Barring unforeseen circumstances, Georgia Tech will receive signatures from 21 or 22 high-school prospects on national signing day, not counting its four early enrollees (offensive lineman Will Bryan, defensive tackle Kyle Henderson, wide receiver Harland Howell and running back Quaide Weimerskirch).
Only time will tell how good this class actually is, but there’s at least a few reasons for Tech fans to feel good about it to this point.
First, the Jackets have had only one player who has gone back on his commitment, wide receiver Brandon Singleton of Boutte, La. (California) The case of linebacker Victor Alexander, who apparently broke a commitment to UCLA to commit to Tech and now may be back with UCLA, is a little unclear at this point. Last year, Tech made it through with every committed player holding fast to his pledge, which has not always been the case. Those familiar with Tech recruiting may recall names like Tolando Cleveland (Mississippi State), Jumichael Ramos (N.C. State), Brendan Douglass (Georgia) and Antonio Crawford (Miami), prospects who spurned Tech late to sign elsewhere.
Obviously, it speaks to a job done well by coaches to keep commitments firm and to select players who have truly been interested in Tech and not just picked the school as a placeholder. It also speaks, one would think, to the impression that has been made upon recruits by coaches and the team’s success that Tech is a worthy destination. And, obviously, in instances when players are poached, you’re likely losing one of your top prospects and replacing him with someone at the other end of your wish list.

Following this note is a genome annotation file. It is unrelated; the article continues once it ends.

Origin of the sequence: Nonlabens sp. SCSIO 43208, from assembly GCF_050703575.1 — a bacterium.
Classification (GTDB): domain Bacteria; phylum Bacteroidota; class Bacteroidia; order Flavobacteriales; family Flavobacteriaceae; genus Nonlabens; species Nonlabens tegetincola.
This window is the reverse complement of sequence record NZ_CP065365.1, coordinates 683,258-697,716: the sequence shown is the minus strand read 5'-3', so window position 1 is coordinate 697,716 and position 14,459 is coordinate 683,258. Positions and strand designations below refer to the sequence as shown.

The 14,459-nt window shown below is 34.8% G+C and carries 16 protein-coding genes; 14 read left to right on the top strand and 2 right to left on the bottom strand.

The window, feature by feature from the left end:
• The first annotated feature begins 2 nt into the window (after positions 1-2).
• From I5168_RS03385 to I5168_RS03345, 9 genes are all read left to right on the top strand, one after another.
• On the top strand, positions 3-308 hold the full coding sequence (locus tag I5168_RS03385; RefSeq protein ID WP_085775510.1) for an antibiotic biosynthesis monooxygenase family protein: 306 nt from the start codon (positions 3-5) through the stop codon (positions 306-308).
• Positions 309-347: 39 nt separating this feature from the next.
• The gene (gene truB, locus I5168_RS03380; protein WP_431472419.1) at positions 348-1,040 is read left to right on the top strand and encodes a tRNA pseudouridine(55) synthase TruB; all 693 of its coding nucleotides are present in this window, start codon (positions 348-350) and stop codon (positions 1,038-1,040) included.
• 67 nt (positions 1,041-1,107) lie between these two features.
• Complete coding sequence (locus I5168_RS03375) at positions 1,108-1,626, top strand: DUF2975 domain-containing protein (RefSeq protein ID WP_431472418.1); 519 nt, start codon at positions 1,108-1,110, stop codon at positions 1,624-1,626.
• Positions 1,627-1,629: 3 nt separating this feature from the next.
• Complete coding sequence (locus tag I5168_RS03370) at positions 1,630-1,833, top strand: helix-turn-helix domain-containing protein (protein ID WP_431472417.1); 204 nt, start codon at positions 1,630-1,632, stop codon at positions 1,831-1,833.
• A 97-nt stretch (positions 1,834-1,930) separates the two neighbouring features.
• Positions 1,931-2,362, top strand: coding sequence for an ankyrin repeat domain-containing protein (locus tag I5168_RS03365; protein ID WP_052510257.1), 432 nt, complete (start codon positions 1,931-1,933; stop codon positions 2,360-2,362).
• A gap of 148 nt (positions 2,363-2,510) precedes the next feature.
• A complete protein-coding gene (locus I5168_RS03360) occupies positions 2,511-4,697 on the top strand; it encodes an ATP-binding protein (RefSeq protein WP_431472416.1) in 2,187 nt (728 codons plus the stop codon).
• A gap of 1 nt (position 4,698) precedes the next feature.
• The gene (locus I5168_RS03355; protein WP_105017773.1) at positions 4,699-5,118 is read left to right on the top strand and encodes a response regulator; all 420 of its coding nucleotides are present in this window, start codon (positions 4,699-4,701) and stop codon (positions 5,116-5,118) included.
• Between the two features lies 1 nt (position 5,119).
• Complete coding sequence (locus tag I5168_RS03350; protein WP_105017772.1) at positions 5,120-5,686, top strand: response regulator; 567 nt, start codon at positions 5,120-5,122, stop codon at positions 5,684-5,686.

Second, Tech has held its own against the SEC. I spoke with Cleveland after a Mississippi State Orange Bowl practice, and when I asked him why he had made his choice, the first thing he said was, “You can’t go wrong with the SEC.”
For better or worse, it would seem to be a mindset shared by a lot of prospects in the Southeast, and one that coaches at Tech (and other non-SEC schools) fight. According to the prospects’ Rivals pages, nine prospects chose Tech over SEC offers.
DT Kyle Henderson – Mississippi State, Missouri,
RB KirVonte Benson – Kentucky
LB Tyler Cooksey – Mississippi State, Missouri, Tennessee, Texas A&M
DT Brentavious Glanton – Tennessee
RB Mikell Lands-Davis – Tennessee
LB Brant Mitchell – Mississippi State, Tennessee
WR Christian Philpott – Mississippi, Vanderbilt
LB/DE Anree Saint-Amour – Arkansas, Kentucky, Ole Miss, Mississippi State, Missouri, Tennessee.
DB Dante Wigley – Mississippi State
As an aside, it’s an interesting coincidence that Tech coaches went up against counterparts from Mississippi State so often. As best I can tell, the results were something similar to the Orange Bowl. I found two Bulldogs commits who also had offers from Tech.
Lastly, if you put weight in recruiting rankings, Tech has done well compared to past years. According to Scout, Tech has six of the top 75 players:
S A.J. Gray, Washington County, No. 39
CB Dorian Walker, Mt. Paran Christian, No. 54
OL Will Bryan, Franklin County, No. 57
RB Mikell Lands-Davis, Alexander, No. 69
WR Wide receiver Harland Howell, Wheeler, No. 70
DE/LB Anree Saint-Amour, North Gwinnett, No. 75
Scout put five in the top 75 in the state – Saint-Amour at No. 39, Gray at No. 40, Bryan at No. 43, Cooksey at No. 50 and Lands-Davis at No. 62. It compares favorably with recent classes in terms of top 75 in Georgia.
2013: 2 – Shamire Devine, Travis Custis
2012: 4 – Francis Kallon, Patrick Gamble, D.J. White, Micheal Summers
2011: 3 – Jabari Hunt-Days, Chris Milton, Broderick Snoddy
2010: 10 – Anthony Williams, Denzel McCoy, B.J. Bostic, Ryan Ayers, Isaiah Johnson, Charles Perkins, Fred Holton, Shawn Green, Synjyn Days, Morgan Bailey. (Interesting that among these 10, part of perhaps the most heralded in Johnson’s tenure, at least prior to the 2015 class, it was very much a hit-and-miss group.)